Lloyd’s managing agents are predicting their businesses will get a big boost from the market being granted a licence to write direct insurance in China [See IJ web site – [https://www.insurancejournal.com/news/international/2010/05/19/109979.htm].
Stephen Catlin, Chief Executive of Catlin Group Limited and Peter Nash, Managing Director of Sportscover, both indicated that they are “excited about the prospects for their businesses created by the new licence,” states an article on the Lloyd’s web site (www.lloyds.com).
Their companies have done reinsurance business in China for several years through Lloyd’s Reinsurance Company China Ltd (LRCCL) and both men were in Shanghai in May as part of the Lloyd’s delegation when the historic news was announced. Lloyd’s insurers will now be able to offer Chinese policyholders “a variety of specialist products that are not currently available to them,” Catlin explained.
Lloyd’s noted that “among those new niche products set to be on offer to Chinese people will be insurance for amateur sports enthusiasts.” Nash sees a big potential demand for his company’s products from China in the years ahead due to the rapid and significant changes to its society that have occurred in the past decade. “The new direct licence will have a big impact on our business,” he stated.
China’s economy grew by 8.7 percent last year despite the global financial turmoil, which pushed the world’s economy into recession and triggered a slump in international trade. It is only a matter of time before it takes the US’s mantle as the world’s largest economy, experts predict.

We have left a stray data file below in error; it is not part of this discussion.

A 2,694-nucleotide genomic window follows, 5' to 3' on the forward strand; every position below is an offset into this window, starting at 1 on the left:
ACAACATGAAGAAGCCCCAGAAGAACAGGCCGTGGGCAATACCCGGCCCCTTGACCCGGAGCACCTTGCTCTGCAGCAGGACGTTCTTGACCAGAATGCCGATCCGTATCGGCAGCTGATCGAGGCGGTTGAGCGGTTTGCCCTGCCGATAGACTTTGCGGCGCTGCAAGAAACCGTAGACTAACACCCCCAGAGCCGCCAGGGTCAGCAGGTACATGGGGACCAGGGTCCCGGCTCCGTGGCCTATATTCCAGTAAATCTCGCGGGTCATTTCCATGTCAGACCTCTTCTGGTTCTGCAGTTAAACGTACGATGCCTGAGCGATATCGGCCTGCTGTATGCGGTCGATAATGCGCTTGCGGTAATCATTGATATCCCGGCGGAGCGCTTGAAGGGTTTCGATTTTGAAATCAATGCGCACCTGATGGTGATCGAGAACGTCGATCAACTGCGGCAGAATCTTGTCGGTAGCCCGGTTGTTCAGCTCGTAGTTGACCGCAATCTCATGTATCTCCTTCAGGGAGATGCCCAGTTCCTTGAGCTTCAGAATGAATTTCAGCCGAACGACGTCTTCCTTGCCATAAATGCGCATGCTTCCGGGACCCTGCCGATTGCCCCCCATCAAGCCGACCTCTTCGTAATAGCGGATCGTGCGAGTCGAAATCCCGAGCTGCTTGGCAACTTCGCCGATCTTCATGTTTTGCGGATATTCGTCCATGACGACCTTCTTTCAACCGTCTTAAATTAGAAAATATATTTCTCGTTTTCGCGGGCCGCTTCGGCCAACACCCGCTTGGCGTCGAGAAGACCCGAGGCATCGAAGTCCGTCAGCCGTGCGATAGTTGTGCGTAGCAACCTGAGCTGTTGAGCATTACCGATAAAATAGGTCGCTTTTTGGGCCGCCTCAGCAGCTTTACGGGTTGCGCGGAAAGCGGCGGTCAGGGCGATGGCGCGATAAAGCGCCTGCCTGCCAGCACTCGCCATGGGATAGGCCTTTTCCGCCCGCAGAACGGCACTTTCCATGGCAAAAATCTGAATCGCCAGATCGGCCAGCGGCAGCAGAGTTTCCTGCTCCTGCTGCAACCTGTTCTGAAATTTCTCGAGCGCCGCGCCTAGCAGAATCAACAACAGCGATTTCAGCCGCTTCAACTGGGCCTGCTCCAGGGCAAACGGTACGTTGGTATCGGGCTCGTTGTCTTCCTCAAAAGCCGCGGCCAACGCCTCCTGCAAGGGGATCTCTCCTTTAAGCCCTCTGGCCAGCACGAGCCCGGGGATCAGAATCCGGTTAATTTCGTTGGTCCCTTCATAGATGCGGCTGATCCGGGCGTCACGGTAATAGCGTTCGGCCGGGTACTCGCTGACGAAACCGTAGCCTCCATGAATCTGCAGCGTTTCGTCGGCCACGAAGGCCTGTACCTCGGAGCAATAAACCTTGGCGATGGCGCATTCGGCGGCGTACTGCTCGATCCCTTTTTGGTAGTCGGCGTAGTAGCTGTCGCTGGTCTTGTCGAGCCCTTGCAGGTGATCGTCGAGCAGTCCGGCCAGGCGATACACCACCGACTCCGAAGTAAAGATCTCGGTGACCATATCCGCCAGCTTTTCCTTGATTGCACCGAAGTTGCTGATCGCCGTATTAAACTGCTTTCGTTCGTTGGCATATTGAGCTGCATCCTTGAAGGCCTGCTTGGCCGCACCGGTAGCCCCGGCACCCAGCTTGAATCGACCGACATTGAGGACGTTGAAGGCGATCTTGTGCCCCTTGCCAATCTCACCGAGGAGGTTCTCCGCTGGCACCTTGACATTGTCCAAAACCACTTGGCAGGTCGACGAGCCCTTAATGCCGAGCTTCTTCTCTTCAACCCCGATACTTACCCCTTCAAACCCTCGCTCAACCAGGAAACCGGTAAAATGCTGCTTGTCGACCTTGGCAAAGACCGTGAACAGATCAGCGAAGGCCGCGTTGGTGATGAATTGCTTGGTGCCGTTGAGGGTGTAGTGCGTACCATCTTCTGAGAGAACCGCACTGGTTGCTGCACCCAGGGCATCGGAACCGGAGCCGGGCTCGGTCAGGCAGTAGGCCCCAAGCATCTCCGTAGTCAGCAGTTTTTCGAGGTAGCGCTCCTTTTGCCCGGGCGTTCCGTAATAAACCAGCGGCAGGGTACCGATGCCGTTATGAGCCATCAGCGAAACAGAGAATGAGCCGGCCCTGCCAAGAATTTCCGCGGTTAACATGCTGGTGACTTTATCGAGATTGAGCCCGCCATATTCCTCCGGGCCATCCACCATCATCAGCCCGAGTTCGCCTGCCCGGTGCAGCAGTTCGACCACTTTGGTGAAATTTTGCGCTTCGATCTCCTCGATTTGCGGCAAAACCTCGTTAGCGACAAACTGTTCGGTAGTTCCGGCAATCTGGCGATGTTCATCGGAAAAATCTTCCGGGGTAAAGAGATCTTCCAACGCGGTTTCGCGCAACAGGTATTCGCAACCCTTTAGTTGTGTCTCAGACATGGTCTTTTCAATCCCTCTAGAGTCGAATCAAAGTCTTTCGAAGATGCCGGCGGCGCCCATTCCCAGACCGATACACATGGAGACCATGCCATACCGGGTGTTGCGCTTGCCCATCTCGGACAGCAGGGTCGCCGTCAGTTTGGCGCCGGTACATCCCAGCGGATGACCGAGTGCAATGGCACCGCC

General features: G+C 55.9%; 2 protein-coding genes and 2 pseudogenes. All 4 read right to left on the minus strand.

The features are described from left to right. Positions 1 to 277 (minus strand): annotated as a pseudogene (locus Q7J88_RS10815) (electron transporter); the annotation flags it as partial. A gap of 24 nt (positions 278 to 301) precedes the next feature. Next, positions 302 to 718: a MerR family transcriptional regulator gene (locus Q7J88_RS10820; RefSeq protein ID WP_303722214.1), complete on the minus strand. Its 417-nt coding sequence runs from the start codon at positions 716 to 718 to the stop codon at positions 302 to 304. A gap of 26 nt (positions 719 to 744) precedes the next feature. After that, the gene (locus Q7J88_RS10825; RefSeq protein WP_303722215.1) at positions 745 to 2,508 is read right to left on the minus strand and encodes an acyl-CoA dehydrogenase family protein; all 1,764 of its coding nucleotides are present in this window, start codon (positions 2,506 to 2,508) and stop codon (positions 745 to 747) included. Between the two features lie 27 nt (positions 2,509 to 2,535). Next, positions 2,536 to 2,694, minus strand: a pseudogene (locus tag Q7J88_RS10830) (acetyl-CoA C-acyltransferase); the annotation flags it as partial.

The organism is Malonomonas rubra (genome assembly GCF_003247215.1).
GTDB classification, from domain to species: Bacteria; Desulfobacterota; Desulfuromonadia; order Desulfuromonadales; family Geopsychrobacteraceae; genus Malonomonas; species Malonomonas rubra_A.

“China has opened up culturally as well as commercially. Its citizens can now own real estate, cars and shares,” Nash continued. “The result is that a middle class has quickly emerged. For the first time in generations Chinese not only have free time but also money to spend in that time. This provides the perfect environment for an amateur sports insurer like Sportscover, because many people will choose to spend their free time either playing golf, basketball or soccer, going to the gym or running marathons.”
He also pointed out that “if you couple this with the fact that the population in Shanghai alone is greater than in the UK then you have a pretty fertile market.” Challenges remain, such as the absence of a wide network of brokers to sell these new products. “But we still believe that over time this will become one of the biggest, if not the biggest, market in which we deal,” he concluded.
Source: Lloyd’s of London
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